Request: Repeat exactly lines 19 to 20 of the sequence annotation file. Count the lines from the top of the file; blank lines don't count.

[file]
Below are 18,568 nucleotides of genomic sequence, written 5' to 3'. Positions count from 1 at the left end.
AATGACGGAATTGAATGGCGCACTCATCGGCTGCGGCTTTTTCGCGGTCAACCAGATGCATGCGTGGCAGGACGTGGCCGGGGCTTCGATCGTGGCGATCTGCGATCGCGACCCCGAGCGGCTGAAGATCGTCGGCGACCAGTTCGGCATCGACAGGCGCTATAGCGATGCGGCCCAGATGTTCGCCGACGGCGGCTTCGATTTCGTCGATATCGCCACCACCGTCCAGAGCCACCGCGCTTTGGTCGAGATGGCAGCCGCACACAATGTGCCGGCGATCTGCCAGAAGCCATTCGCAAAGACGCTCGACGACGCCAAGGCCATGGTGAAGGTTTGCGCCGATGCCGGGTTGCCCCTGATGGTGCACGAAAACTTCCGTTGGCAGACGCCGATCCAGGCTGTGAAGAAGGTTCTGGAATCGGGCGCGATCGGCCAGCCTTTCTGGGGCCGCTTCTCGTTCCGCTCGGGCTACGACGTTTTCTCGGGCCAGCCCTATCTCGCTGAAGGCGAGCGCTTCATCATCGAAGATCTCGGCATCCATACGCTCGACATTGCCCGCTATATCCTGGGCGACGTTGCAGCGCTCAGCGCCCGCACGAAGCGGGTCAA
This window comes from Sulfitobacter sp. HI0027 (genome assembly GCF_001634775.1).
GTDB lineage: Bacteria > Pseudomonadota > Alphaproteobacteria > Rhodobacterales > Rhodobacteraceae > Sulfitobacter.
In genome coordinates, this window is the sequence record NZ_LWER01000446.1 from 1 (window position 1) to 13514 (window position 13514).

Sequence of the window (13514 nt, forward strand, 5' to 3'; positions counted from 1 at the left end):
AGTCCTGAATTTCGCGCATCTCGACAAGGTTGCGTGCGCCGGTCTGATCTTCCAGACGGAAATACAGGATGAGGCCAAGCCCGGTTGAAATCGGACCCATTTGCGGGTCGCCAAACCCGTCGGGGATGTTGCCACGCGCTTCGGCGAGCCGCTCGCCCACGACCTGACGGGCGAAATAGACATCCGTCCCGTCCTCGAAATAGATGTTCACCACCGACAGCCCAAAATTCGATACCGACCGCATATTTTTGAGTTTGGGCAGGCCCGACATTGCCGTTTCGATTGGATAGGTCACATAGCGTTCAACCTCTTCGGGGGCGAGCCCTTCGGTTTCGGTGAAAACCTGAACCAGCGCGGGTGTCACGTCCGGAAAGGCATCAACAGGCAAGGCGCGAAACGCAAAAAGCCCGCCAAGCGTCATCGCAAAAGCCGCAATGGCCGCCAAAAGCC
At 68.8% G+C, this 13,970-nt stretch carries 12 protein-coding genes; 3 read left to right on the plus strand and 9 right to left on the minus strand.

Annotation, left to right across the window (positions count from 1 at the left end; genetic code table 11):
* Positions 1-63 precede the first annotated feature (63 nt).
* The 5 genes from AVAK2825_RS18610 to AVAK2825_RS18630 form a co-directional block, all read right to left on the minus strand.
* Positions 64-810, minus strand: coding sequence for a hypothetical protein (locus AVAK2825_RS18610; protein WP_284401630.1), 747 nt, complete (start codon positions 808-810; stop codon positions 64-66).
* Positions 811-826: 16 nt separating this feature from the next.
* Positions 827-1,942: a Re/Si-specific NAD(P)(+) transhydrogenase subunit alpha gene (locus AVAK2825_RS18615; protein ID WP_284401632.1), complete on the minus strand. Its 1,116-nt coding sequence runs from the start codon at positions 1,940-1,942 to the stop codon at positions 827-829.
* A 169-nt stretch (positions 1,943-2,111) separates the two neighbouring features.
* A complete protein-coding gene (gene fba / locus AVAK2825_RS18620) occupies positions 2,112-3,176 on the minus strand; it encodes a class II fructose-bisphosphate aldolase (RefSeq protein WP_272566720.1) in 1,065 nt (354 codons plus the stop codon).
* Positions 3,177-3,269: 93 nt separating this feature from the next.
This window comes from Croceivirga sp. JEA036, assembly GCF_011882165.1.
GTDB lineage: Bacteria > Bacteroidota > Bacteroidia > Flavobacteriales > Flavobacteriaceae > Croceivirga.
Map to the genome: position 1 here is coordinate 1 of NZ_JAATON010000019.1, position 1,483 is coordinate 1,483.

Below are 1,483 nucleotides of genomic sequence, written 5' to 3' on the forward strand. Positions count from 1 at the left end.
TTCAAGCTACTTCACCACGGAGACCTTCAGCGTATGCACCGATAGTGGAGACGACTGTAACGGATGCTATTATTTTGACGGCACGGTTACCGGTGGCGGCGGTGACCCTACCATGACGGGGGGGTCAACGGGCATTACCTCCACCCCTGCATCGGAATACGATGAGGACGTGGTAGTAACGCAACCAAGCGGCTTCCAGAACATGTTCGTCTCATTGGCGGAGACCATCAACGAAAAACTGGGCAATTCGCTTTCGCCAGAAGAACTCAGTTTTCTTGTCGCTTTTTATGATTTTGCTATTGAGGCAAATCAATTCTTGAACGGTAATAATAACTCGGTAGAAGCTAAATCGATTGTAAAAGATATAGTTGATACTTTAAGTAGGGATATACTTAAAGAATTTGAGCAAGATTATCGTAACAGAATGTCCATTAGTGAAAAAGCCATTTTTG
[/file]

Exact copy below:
GTDB lineage: Bacteria > Bacteroidota > Bacteroidia > Flavobacteriales > Flavobacteriaceae > Croceivirga.
Map to the genome: position 1 here is coordinate 1 of NZ_JAATON010000019.1, position 1,483 is coordinate 1,483.